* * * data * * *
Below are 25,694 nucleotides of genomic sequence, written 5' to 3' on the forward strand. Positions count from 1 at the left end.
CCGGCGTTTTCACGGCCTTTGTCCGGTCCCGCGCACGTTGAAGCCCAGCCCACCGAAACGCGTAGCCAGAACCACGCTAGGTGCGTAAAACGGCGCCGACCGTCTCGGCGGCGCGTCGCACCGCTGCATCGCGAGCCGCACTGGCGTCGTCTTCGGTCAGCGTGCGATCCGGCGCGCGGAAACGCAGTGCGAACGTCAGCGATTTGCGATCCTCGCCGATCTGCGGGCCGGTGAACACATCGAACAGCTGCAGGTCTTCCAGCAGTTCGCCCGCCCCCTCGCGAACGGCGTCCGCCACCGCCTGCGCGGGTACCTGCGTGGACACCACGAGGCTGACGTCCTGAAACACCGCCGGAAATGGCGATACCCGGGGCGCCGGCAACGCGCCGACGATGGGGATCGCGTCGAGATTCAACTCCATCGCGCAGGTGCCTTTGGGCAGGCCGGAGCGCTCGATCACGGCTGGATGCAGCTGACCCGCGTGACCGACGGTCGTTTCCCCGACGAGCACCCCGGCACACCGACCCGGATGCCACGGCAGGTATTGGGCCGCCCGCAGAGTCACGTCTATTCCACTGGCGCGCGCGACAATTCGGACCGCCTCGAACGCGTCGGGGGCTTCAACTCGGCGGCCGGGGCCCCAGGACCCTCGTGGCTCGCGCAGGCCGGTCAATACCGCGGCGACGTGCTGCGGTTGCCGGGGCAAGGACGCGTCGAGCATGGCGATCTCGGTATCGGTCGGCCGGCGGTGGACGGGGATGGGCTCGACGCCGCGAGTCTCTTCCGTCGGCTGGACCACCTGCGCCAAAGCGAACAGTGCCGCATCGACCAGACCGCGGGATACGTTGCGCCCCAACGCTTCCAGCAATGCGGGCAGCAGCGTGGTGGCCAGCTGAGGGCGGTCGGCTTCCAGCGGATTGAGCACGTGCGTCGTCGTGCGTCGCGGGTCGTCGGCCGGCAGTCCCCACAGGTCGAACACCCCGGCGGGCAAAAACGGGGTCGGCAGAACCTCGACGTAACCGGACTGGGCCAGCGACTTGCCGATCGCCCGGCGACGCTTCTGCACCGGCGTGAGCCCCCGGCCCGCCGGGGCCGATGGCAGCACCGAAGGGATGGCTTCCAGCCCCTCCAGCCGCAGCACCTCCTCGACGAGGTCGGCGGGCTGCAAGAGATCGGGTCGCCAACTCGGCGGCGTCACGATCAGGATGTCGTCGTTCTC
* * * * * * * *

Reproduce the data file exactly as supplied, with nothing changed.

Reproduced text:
Below are 25,694 nucleotides of genomic sequence, written 5' to 3' on the forward strand. Positions count from 1 at the left end.
CCGGCGTTTTCACGGCCTTTGTCCGGTCCCGCGCACGTTGAAGCCCAGCCCACCGAAACGCGTAGCCAGAACCACGCTAGGTGCGTAAAACGGCGCCGACCGTCTCGGCGGCGCGTCGCACCGCTGCATCGCGAGCCGCACTGGCGTCGTCTTCGGTCAGCGTGCGATCCGGCGCGCGGAAACGCAGTGCGAACGTCAGCGATTTGCGATCCTCGCCGATCTGCGGGCCGGTGAACACATCGAACAGCTGCAGGTCTTCCAGCAGTTCGCCCGCCCCCTCGCGAACGGCGTCCGCCACCGCCTGCGCGGGTACCTGCGTGGACACCACGAGGCTGACGTCCTGAAACACCGCCGGAAATGGCGATACCCGGGGCGCCGGCAACGCGCCGACGATGGGGATCGCGTCGAGATTCAACTCCATCGCGCAGGTGCCTTTGGGCAGGCCGGAGCGCTCGATCACGGCTGGATGCAGCTGACCCGCGTGACCGACGGTCGTTTCCCCGACGAGCACCCCGGCACACCGACCCGGATGCCACGGCAGGTATTGGGCCGCCCGCAGAGTCACGTCTATTCCACTGGCGCGCGCGACAATTCGGACCGCCTCGAACGCGTCGGGGGCTTCAACTCGGCGGCCGGGGCCCCAGGACCCTCGTGGCTCGCGCAGGCCGGTCAATACCGCGGCGACGTGCTGCGGTTGCCGGGGCAAGGACGCGTCGAGCATGGCGATCTCGGTATCGGTCGGCCGGCGGTGGACGGGGATGGGCTCGACGCCGCGAGTCTCTTCCGTCGGCTGGACCACCTGCGCCAAAGCGAACAGTGCCGCATCGACCAGACCGCGGGATACGTTGCGCCCCAACGCTTCCAGCAATGCGGGCAGCAGCGTGGTGGCCAGCTGAGGGCGGTCGGCTTCCAGCGGATTGAGCACGTGCGTCGTCGTGCGTCGCGGGTCGTCGGCCGGCAGTCCCCACAGGTCGAACACCCCGGCGGGCAAAAACGGGGTCGGCAGAACCTCGACGTAACCGGACTGGGCCAGCGACTTGCCGATCGCCCGGCGACGCTTCTGCACCGGCGTGAGCCCCCGGCCCGCCGGGGCCGATGGCAGCACCGAAGGGATGGCTTCCAGCCCCTCCAGCCGCAGCACCTCCTCGACGAGGTCGGCGGGCTGCAAGAGATCGGGTCGCCAACTCGGCGGCGTCACGATCAGGATGTCGTCGTTCTC